Relationship between Theileria parva entomological inoculation rate and prevalence in three agroecological zones of the democratic republic of Congo

Amzati Sefu, G. (Orateur)

Activité: Types de discours ou de présentationPrésentation orale

Description

Theileria parva is a protozoan parasite which causes East Coast fever (ECF), a lethal lympho-proliferative disease of cattle. ECF kills over 1 million cattle/year with economic losses of ~USD300 million in eastern, central and southern Africa.

The study was curried out to assess the prevalence of T. parva in the bovine host as well as in pooled free-living Rhipicephalus appendiculatus tick vectors by nested-PCR based on three antigens genes (p104, Tp1 and Tp2) and to estimate the entomological inoculation rate (EIR). Three cross-sectional studies was conducted in three different seasons (two wet seasons and one dry season) and three agroecological zones (AEZ) namely low, medium and high altitude of the Democratic Republic of Congo. The farms were selected by first stratifying the study area by AEZ and implementing a random sampling in administrative localities. A total of 1230 blood samples and 6060 ticks were collected from cattle and 1740 ticks from pasture.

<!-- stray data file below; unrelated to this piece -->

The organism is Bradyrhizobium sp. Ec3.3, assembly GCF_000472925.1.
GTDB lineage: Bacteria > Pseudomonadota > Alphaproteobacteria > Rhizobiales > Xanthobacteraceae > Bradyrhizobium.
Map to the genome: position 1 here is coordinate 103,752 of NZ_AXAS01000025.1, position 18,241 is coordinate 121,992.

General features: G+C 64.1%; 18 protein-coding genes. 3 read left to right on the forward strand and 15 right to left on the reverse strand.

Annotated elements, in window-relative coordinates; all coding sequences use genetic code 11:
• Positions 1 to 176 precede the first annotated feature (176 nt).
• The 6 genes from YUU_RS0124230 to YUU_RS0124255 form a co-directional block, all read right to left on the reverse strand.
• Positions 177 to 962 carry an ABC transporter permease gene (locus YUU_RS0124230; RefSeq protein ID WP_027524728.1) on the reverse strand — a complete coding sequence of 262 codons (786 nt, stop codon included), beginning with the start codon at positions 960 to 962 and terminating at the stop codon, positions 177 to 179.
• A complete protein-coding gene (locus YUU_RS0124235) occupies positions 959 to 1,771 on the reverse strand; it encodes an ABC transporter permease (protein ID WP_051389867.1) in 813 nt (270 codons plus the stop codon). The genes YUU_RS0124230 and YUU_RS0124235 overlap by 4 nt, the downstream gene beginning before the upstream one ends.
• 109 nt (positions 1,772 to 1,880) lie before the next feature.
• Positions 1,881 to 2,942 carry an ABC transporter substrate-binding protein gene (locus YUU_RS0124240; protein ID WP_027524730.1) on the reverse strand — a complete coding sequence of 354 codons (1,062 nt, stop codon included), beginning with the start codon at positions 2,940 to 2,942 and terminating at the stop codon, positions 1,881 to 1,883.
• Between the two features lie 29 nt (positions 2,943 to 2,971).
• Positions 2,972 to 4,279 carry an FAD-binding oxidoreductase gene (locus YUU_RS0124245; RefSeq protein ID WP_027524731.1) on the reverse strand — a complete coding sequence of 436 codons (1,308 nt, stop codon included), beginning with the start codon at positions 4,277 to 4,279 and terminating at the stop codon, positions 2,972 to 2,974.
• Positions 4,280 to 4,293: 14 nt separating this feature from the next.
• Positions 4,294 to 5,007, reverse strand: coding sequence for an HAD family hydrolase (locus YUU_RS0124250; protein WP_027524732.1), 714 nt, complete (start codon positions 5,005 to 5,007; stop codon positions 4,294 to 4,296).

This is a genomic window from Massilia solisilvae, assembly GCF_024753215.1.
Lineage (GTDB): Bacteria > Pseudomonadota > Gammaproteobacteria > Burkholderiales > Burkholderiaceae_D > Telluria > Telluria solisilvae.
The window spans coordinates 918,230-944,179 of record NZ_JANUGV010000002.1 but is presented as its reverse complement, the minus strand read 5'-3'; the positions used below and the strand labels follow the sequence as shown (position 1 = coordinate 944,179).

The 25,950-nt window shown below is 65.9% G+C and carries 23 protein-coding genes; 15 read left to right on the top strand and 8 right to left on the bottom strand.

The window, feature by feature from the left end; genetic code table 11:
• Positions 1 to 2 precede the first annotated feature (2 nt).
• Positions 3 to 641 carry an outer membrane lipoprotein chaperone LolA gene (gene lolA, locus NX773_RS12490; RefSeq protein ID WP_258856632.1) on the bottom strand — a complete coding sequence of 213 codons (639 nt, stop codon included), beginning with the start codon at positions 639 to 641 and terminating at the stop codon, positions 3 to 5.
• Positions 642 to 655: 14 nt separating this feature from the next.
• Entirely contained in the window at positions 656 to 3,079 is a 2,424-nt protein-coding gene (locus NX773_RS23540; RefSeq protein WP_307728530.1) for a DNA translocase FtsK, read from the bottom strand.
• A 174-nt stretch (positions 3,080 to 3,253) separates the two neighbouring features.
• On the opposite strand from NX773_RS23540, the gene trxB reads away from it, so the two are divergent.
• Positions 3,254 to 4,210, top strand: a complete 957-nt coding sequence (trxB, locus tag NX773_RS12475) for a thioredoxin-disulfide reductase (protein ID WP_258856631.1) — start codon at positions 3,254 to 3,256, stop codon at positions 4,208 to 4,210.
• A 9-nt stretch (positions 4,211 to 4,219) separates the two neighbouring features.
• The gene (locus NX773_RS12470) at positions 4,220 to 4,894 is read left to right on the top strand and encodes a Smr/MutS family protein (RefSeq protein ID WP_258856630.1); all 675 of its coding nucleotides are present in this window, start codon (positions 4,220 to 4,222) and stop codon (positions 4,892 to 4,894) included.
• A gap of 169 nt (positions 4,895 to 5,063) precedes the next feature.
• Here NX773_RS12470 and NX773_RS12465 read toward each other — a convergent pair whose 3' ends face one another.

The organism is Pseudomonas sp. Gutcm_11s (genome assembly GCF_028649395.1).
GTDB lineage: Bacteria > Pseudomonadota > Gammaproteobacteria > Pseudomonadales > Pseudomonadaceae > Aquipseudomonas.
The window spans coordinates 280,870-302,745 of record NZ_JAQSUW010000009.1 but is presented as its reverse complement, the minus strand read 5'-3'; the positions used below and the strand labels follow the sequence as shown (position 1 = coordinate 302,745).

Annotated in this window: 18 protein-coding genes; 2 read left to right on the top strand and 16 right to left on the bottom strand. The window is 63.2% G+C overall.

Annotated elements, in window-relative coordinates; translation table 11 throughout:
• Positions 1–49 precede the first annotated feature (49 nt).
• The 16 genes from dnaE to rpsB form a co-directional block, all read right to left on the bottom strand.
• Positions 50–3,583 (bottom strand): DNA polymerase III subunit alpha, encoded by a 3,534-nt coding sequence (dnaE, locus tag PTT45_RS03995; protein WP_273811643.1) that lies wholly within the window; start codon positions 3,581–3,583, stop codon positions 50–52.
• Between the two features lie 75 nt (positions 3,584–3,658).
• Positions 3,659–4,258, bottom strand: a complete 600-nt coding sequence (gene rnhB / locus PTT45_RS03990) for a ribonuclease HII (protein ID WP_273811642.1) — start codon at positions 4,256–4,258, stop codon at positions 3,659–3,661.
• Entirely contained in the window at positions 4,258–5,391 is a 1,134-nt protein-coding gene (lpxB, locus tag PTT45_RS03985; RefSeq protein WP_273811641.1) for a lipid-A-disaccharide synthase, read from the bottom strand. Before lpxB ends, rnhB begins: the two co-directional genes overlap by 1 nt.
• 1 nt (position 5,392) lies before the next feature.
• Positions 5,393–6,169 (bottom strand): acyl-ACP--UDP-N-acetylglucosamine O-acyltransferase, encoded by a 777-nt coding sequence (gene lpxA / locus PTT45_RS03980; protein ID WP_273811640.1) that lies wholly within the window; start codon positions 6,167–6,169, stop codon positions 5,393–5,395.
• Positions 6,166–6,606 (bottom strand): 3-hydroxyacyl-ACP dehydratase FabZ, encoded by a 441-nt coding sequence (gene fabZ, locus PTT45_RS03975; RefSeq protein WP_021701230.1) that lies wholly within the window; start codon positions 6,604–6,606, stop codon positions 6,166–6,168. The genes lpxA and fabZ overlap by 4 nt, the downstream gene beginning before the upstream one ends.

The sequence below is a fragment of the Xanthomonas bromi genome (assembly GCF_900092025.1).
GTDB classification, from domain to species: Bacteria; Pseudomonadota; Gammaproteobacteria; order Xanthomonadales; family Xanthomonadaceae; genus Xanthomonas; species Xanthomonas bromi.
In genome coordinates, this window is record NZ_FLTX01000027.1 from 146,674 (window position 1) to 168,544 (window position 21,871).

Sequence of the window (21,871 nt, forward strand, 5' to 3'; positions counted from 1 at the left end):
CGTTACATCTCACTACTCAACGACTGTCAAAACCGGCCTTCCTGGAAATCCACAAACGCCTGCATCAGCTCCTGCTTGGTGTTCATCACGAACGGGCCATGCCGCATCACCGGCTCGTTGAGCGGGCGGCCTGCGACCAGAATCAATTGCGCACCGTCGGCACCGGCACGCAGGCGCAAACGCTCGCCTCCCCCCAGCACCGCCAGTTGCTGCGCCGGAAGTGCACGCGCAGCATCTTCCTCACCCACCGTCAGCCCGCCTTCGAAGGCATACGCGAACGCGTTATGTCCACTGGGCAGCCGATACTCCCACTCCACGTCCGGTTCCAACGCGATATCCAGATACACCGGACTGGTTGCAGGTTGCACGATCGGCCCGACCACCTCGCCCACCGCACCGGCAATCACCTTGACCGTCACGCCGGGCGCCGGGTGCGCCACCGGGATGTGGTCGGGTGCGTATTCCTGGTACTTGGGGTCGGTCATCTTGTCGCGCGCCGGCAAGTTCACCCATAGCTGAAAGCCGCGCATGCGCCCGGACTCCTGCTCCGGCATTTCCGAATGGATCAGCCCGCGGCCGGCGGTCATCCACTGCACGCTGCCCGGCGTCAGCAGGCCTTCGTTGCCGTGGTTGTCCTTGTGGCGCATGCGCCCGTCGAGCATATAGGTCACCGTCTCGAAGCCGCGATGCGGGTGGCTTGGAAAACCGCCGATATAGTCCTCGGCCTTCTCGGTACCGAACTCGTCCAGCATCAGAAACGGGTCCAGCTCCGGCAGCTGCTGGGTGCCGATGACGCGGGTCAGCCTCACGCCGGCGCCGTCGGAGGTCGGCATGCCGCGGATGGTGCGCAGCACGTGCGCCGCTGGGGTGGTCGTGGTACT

The overall prevalence of T. parva in cattle was respectively 56%, with Variations observed between AEZ and seasons. R. appendiculatus was the most abundant tick specie with a burden of 26 ticks/animal corresponding to 71.5% of the tick load. The tick burden was higher in low and intermediate altitude lands than highlands. The overall T. parva prevalence in pooled free-living R. appendiculatus and the mean EIR was 16.7 % and 13.3 % respectively. The prevalence was higher in the lowland and intermediate altitude than high altitude. Prevalence of infection in cattle and ticks and tick infestation levels were analysed for association with seasonal and agroecological factors.

The results on R. appendiculatus abundance, T. parva prevalence and calculating entomological inoculation rate at different places and times should have important implication in the selection of the most appropriate T. parva control strategies and integrated vector management in the region.
Période20 mai 2016
Conservé àBelgian Society of Parasitology & Protistology (BSPP), Belgique
Niveau de reconnaissanceInternational